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Homebuilders breathe a sigh of relief as mortgage rates fall

Brent Nyitray, CFA, MBA

Realist real estate roundup, September 16–20 (Part 4 of 7)

(Continued from Part 3)

Mortgage rates jump as the market tries to get ahead of quantitative easing withdrawal

Mortgage rates are the lifeblood of the housing market, which is why Bernanke and the Fed began conducting quantitative easing (or QE) in the first place. Lower rates allow homeowners to refinance, which increases their disposable income and helps stimulate economic growth. Lower rates enable first-time homebuyers to move out of an apartment and into a house, which means higher consumption (and good things for home improvement retailers like Home Depot and Lowe’s). Consumption accounts for some 70% of the U.S. economy, and consumption has been depressed since the housing bubble burst. The Federal Reserve would prefer to keep rates as low as possible for as long as possible.

Mortgage rates fall as the Fed makes no changes to asset purchases

The average 30-year fixed-rate mortgage dropped by 15 basis points as the Fed decided to maintain its current pace of Treasuries and mortgage-backed securities. Early in the week, Larry Summers withdrew his name from consideration as the next Federal Reserve Chairman. He had been viewed as skeptical about the efficacy of quantitative easing and supported more stimulus on the fiscal side of the equation.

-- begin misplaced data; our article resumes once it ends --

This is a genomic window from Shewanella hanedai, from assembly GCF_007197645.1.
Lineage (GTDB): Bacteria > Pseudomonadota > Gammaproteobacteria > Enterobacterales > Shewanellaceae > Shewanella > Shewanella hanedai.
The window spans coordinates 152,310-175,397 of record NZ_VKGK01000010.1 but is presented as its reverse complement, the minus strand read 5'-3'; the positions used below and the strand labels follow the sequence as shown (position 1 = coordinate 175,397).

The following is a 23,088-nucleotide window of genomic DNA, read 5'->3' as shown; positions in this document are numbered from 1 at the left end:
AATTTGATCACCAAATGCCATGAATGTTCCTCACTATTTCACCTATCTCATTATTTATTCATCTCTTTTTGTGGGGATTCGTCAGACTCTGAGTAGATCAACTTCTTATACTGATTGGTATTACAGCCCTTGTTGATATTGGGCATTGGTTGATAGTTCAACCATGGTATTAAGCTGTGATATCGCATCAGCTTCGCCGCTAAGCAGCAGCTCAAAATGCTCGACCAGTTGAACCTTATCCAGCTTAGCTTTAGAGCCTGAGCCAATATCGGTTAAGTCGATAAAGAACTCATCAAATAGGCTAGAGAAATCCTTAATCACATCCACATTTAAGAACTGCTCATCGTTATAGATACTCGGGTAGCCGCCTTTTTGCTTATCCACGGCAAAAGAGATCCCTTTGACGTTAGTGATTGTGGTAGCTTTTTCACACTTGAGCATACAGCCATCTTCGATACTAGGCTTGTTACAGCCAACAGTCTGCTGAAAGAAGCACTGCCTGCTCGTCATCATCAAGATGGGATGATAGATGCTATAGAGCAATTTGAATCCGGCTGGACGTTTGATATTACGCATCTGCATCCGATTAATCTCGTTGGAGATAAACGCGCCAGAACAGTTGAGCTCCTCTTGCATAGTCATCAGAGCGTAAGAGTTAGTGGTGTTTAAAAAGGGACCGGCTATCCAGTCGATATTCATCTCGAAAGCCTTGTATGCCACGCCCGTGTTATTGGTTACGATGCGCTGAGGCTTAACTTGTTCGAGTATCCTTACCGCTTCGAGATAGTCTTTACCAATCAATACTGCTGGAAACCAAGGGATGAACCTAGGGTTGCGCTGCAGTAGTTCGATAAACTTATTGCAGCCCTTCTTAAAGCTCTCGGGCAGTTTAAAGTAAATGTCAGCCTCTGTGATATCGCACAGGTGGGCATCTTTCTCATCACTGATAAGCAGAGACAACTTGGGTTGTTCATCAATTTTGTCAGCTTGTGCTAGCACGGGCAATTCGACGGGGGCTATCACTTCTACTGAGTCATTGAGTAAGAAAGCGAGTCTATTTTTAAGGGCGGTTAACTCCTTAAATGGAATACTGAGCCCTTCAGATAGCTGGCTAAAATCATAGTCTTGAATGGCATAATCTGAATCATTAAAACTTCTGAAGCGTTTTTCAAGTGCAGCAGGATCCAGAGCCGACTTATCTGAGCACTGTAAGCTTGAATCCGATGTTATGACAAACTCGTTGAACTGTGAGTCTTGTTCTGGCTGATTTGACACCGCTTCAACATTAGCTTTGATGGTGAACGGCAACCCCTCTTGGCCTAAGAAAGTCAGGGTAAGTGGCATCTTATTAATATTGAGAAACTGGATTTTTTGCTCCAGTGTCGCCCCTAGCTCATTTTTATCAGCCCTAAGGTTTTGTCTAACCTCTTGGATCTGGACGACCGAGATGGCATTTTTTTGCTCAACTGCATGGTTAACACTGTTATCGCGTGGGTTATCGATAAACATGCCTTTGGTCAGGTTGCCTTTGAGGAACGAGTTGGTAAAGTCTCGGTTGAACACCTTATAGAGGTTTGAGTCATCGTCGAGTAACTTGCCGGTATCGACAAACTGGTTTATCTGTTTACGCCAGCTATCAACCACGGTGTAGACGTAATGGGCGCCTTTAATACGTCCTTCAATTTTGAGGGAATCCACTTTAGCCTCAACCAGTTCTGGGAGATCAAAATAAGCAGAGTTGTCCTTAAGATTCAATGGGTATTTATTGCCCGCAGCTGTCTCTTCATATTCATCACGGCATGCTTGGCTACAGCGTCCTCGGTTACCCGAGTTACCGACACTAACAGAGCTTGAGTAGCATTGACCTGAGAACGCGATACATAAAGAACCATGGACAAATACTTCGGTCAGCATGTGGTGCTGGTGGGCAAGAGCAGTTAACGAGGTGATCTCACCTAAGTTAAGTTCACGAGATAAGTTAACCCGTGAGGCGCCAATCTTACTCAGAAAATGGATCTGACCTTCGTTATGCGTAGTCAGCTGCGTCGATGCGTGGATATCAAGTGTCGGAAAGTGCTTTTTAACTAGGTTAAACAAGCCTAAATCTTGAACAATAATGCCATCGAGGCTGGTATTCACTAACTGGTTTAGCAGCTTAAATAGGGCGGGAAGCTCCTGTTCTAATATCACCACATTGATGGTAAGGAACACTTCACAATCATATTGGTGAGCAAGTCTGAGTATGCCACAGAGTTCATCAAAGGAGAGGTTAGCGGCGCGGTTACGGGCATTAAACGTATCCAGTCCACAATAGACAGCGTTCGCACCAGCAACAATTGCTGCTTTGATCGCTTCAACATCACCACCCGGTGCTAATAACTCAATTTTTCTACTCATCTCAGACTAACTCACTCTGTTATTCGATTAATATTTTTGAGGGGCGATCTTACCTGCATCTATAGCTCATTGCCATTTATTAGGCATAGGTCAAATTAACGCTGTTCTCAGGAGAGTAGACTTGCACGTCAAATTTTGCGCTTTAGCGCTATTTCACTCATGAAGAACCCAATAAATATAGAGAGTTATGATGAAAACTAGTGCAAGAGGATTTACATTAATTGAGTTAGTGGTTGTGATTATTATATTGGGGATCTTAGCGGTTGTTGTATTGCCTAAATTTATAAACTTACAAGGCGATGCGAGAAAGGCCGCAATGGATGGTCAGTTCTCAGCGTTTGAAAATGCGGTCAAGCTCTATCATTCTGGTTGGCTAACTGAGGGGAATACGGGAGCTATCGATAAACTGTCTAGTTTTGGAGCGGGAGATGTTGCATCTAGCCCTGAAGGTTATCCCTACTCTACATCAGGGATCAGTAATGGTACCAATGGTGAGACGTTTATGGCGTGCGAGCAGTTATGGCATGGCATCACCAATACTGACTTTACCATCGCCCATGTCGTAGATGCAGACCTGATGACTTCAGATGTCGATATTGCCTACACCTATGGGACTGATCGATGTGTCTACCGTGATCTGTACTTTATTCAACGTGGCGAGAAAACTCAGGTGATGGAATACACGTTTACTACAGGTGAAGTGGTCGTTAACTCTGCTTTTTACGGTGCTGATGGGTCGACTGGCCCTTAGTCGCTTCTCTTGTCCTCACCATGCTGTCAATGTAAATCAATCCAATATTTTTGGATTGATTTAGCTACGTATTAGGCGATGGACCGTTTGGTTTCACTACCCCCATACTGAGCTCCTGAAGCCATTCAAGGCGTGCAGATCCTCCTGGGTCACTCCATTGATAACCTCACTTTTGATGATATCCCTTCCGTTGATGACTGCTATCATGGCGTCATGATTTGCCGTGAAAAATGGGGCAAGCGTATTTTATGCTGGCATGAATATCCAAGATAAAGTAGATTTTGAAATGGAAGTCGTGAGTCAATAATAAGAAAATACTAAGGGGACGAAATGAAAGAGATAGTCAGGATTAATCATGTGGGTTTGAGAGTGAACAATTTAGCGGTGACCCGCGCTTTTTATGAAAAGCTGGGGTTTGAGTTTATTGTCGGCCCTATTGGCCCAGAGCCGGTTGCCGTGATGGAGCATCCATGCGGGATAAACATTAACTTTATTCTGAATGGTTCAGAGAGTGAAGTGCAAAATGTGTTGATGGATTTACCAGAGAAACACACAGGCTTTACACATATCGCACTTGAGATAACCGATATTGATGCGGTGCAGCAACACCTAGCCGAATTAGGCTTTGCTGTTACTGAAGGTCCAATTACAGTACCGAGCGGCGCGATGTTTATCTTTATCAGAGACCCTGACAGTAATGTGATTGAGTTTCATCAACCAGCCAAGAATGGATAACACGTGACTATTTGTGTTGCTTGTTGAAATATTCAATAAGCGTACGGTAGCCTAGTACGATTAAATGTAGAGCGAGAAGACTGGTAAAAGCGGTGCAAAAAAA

Effect on homebuilders

Homebuilder stocks, such as Lennar (LEN), Toll Brothers  (TOL), Standard Pacific (SPF), PulteGroup (PHM), and KB Home (KBH), have rallied strongly over the past year, but they’ve given up ground since Q2 earnings. Most of the builders have reported already, and the only one that missed was Pulte. That said, both Pulte and Beazer noted that the rise in rates has started to depress traffic.

Given that the economy could have depressed household formation numbers, there’s real pent-up demand for housing. Housing starts have been below historical averages for the past ten years. With low mortgage rates and increasing demand—and a strengthening economy—homebuilders now have the wind at their backs. The builders that have exposure to the red-hot West Coast market did very well. For homebuilders, the top-down macro picture looks good.

Continue to Part 5

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